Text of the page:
Friday 5th

The Geesefeast continues. There were five Barnacle Geese, 82 White-fronted Geese, one Tundra Bean, one Brent, one Pink-footed, three Egyptian, six Canada x Barnacle hybrids, and many Greylag Geese in the fields behind Restharrow Scrape. The first signs of spring vismig comprised 110 Chaffinches flying north whilst 11 Pintails were on Worth marshes.

Thursday 4th

Cold and still a touch misty. Brent Geese were on the move though and a few hours watching the sea produced 830 birds north, plus a nice selection of other birds heading north including ten Shelducks, two Teals, two Shovelers, four Common Scoters, two Red-breasted Mergansers, two Goldeneyes, 226 Red-throated Divers, one Black-throated Diver, 62 Great Crested Grebes, 50 Gannets, 99 Cormorants, and 68 Dunlins.

If you know of anyone who has taken an interest in nature during lockdown, please direct them to our Art and Photography competition. Primarily, but not exclusively, aimed towards children and young people, we would love them to contribute a piece of work that captured their spirits during lockdown. The competition will be judged by guest judge Richard Taylor-jones, wildlife cameraman for Springwatch, CountryFile, and the One Show on BBC. Entrants could win a wildlife trail camera, games and activities, and their piece displayed in the hides at Restharrow Scrape.

Wednesday 3rd

It was another morning of dense fog, only today it refused to clear. A murky wander to the Chequers and back produced six Canada Geese, four Barnacle Geese, one Pink-footed Goose, and 91 White-fronted Geese, mostly on the fields behind Restharrow Scrape or on Willow Farm. There were also lots of displaying Lapwings despite the poor conditions.

Over the next few weeks I expect the first wave of spring migrants to make landfall. Chiffchaff, Willow Warbler, Blackcap, Wheatear, Sand Martin, Swallow, and House Martin are all likely whilst it’s also a good time to find scarcer species such as Woodlark, Lapland Bunting, and Spoonbill.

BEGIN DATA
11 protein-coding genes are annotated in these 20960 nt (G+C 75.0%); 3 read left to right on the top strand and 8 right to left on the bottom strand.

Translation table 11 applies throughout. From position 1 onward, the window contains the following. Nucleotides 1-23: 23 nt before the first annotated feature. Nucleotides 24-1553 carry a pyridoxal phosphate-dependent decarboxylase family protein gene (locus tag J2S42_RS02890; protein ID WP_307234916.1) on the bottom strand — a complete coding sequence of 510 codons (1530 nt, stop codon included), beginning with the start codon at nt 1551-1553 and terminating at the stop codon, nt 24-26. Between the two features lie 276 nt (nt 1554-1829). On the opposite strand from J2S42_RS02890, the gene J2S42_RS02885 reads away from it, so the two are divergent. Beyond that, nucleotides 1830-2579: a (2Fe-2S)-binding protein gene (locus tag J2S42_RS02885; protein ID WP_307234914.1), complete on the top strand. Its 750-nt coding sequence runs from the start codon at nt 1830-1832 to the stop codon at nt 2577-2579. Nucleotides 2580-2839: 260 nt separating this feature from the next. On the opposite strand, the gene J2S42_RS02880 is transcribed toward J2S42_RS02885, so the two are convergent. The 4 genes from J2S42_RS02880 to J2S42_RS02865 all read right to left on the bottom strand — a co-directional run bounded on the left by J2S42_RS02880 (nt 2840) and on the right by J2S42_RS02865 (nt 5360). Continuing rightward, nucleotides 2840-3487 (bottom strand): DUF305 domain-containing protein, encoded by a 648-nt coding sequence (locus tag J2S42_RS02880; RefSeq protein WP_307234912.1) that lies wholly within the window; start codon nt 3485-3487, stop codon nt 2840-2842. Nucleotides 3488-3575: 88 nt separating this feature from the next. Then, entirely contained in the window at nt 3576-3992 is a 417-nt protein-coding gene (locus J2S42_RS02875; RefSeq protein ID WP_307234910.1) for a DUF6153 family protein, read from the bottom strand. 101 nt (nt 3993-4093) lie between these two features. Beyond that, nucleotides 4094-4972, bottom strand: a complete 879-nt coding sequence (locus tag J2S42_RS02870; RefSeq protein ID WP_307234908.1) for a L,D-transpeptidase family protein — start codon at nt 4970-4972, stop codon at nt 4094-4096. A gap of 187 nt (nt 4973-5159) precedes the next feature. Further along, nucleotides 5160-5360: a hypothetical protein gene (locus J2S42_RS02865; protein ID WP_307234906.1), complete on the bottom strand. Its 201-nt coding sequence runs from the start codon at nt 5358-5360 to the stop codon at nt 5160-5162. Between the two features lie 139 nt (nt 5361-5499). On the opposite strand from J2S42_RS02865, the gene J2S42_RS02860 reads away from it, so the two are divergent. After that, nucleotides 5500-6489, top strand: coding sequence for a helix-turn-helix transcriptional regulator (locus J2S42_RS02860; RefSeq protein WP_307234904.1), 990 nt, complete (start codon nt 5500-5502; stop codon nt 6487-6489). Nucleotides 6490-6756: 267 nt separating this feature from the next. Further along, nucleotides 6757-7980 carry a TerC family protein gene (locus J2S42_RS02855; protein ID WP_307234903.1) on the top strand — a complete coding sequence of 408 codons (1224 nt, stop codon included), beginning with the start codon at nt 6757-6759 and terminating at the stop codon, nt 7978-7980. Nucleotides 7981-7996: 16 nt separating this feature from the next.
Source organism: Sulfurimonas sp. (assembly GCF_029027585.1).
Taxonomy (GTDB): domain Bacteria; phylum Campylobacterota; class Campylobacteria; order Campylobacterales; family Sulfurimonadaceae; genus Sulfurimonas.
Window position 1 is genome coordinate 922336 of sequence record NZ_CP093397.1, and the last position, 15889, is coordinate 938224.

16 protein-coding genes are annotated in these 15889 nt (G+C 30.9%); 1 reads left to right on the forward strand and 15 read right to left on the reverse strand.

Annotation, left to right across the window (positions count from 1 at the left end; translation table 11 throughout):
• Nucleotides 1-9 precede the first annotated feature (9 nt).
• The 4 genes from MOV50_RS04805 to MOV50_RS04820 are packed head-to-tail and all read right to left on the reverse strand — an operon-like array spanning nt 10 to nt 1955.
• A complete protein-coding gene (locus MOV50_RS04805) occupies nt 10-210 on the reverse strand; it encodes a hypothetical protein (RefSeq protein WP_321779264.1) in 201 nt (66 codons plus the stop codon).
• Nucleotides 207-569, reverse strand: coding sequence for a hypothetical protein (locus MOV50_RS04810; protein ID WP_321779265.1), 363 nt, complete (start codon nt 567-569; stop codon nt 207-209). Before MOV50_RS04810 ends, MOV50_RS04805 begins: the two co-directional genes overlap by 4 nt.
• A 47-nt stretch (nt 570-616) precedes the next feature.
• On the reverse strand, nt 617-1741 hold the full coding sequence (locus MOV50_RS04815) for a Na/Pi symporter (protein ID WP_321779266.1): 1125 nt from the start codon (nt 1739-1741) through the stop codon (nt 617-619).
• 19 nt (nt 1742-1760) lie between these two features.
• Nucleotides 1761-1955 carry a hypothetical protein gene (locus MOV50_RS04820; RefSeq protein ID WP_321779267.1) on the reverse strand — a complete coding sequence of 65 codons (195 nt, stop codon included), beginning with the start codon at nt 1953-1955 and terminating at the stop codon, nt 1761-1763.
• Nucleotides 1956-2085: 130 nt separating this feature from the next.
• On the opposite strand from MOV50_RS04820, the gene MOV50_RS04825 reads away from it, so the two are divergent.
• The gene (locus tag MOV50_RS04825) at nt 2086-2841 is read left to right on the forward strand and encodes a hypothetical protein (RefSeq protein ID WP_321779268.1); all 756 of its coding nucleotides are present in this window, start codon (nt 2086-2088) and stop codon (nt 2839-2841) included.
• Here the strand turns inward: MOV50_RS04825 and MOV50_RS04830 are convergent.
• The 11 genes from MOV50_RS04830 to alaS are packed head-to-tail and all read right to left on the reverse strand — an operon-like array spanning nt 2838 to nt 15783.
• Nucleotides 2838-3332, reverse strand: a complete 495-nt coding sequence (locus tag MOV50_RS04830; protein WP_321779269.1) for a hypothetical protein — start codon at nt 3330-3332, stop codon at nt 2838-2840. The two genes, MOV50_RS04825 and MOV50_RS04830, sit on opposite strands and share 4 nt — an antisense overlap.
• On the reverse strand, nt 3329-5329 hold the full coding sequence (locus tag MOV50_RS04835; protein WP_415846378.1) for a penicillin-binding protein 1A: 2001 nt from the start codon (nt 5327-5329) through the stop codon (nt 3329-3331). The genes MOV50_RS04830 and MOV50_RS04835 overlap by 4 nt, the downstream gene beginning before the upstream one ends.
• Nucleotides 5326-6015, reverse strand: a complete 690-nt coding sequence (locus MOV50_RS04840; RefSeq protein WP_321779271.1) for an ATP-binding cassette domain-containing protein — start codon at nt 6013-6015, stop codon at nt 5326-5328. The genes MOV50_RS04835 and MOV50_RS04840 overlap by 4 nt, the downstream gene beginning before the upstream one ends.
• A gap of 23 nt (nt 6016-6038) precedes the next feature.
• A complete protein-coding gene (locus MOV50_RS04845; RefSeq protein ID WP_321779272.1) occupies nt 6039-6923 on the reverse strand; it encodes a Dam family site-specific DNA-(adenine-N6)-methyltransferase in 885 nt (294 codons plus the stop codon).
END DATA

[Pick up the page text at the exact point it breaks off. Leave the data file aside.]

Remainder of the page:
Tuesday 2nd

A very foggy start that didn’t clear until mid-morning. There were still 20 Tree Sparrows in the ploughed field between the Clay Pigeon shoot and the sandpit area at Dickson’s Corner. A flock of 42 White-fronted and four Barnacle Geese were mobile in the area. It’s amazing how quickly we become blasé about that number of White-fronted Geese. We’ve become spoilt with them this winter with flocks of over 600 seen before the New Year. In any other winter 40+ birds would be excellent. Enjoy them while you can as they’ll be on their way back to their breeding grounds shortly.

On Worth there were now ten Chiffchaffs, as well as eight Pintails, four Pochards, five Green Sandpipers, and two Water Pipits.

Monday 1st

At a very cold Pegwell Bay, there was a nice drake Pintail showing well on the Garage Pool and two summer-plumaged Mediterranean Gulls on the mud. A top tip at this time of year is to lookout for the jet-black hoods of Mediterranean Gull as they moult through earlier before Black-headed Gulls. Its often an easy way to flick through a mixed flock of Gulls quickly, though it won’t be long before Black-headed Gulls are also in full summer plumage. There was no sign of the recent Sandwich Terns in the Bay. A Red-legged Partridge on Worth was the rarest bird of the day, with Hen Harrier, Water Pipit, and five Chiffchaffs also present.